Dudley Randall, in his poem, "A Poet is not a Jukebox" writes that a writer, " . . . writes what agitates his heart and sets his pen in motion . . ."
From the age of 20 (when my first play was produced) and over the next 10 years I dreamed self-expressive dreams equivalent to Randall's pledge but, always ran headlong into a self-defeating level of perfectionism triggered by public criticism and competition. I wanted so badly to be seen as good I contradicted the truth of Randall's poem.
Dudley Randall was the poet laureate of Detroit and he was a hero of mine but in a popular sense never really climbed to the imaginary pinnacle I placed him. He always trailed and continues to trail a list of more well known Detroit popular "poets" like Smokey Robinson, Eminem, "Dutch" Leonard and Jack White.
I mistakenly made my private appreciation of Randall somehow evidence of his fame failing to acknowledge he spent much of his professional life scribbling beautiful poems dedicated to simplicity and realism while working at the Wayne County Federated Library System as head of the reference-inter-loan department.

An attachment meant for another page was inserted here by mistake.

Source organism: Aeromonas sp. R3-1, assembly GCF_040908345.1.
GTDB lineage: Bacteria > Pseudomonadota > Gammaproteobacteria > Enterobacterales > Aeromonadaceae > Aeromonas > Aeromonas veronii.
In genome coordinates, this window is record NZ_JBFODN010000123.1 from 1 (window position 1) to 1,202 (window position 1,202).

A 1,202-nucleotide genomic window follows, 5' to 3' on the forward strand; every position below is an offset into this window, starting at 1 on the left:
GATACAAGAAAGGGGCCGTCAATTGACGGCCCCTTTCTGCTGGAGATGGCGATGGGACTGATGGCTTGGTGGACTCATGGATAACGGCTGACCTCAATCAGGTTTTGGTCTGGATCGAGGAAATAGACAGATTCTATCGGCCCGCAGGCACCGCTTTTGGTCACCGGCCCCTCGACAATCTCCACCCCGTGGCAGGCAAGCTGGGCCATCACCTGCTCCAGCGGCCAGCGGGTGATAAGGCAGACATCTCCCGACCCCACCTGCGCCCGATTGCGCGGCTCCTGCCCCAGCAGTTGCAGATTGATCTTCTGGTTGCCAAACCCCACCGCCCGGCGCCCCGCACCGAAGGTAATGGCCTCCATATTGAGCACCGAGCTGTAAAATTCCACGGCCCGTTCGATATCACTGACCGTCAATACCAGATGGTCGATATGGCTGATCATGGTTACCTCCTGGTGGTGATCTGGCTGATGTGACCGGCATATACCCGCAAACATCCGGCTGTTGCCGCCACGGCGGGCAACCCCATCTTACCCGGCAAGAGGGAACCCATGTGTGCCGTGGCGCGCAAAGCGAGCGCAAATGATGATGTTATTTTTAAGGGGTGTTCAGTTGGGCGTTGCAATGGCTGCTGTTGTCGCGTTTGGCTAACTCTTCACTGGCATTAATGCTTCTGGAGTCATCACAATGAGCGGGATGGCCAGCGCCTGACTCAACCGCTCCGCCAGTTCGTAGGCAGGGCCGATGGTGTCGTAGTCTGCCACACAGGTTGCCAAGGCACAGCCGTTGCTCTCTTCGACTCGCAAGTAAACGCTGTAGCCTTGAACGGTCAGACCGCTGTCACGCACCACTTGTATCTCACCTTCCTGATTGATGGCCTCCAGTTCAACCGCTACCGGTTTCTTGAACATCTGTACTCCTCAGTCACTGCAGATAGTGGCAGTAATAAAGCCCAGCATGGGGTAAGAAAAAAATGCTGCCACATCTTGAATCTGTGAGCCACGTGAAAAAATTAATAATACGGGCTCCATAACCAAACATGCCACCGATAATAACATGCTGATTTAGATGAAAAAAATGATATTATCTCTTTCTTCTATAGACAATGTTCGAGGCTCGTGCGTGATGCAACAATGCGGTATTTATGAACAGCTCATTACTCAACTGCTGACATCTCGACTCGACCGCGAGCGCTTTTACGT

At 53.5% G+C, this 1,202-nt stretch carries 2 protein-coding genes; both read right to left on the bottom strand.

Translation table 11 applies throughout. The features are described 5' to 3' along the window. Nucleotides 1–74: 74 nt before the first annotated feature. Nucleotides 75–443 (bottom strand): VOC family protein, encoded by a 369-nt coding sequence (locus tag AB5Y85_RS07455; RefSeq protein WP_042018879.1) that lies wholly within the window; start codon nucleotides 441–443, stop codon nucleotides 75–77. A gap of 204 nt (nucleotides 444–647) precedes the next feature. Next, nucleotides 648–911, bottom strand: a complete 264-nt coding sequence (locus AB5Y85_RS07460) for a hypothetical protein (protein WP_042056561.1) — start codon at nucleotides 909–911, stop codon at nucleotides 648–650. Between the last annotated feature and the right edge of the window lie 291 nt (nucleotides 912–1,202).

I gave up on play-writing in 1999 for various reasons, of which, the two primary ones were a failed marriage and a failed commission. I had poisoned good relationships with my inability to reconcile how writing not only offered me the experience of respecting my unique life and perspective but demanded I do so with no greater expectation than Randall's day-job. I had promised my wife at the time (now ex-wife) a part written for her (not my promise to make) so she would find me adorable and smart (something that was increasingly rare in our relationship) and promised the theatre whose commission I accepted an entertaining play that combined humor and truth (yet delivered a ghost story centered on suicide and the victimization of a society by a government determined to develop weaponry that could perfect germ warfare).